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Scaling of letter size and contrast equalises perception across eccentricities and set sizes.

Authors
  • Melmoth, Dean R
  • Rovamo, Jyrki M
Type
Published Article
Journal
Vision Research
Publisher
Elsevier
Publication Date
Mar 01, 2003
Volume
43
Issue
7
Pages
769–777
Identifiers
PMID: 12639603
Source
Medline
License
Unknown

Abstract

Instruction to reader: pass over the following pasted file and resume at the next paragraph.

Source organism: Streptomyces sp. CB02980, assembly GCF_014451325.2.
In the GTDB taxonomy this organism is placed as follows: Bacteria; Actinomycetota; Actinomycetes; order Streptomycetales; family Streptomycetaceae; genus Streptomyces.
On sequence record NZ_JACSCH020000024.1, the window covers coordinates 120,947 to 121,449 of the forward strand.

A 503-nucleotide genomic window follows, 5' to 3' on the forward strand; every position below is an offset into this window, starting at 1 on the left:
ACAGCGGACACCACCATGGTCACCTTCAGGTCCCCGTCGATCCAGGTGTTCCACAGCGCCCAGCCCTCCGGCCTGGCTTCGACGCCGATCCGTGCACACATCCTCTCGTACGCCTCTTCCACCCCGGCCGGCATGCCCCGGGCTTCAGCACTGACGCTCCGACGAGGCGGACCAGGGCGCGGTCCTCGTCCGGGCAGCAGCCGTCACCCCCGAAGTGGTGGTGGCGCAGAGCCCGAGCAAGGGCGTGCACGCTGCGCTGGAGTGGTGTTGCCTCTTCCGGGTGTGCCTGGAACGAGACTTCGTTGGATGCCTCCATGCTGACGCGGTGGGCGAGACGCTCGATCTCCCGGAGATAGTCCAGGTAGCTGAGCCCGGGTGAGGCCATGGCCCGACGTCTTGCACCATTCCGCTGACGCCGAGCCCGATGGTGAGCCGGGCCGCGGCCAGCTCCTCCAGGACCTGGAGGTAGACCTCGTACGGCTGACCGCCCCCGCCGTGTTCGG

Double E(2)N(2) scaling, i.e. magnifying size and contrast, allows modelling of the deterioration of face recognition performance with increasing eccentricity (E) and the size (N) of the set from which a target face has to be identified. E(2) and N(2) values represent the eccentricities and set sizes at which stimulus size and contrast must double in order to keep performance unchanged, whilst parameter K represents the multiplicative interaction between E and N. In the current study we investigated whether double E(2)N(2) scaling can model performance deterioration with increasing eccentricity and set size in letter perception too. Contrast sensitivity for letter perception was investigated as a function of letter size at N=1-8 and E=0 degrees -10 degrees. The superimposition of contrast sensitivity functions produced two scaling surfaces, one for letter size and another for contrast, which allowed modelling of the changes in letter perception with increasing E and N. With increasing eccentricity/set size the change of scale was much faster for contrast than letter size. Thus, in letter perception, contrast scaling was more important than spatial scaling. When compared with face perception, the change of spatial scale with increasing eccentricity was slower for letters whereas the change of contrast scale was similar for both. With increasing set size the changes of both spatial and contrast scales are faster for faces. In spatial scaling the interaction between eccentricity and set size was similar for letters and faces whereas in contrast scaling letters showed no interaction. Thus, letter perception was less affected by eccentricity and set size than face perception.

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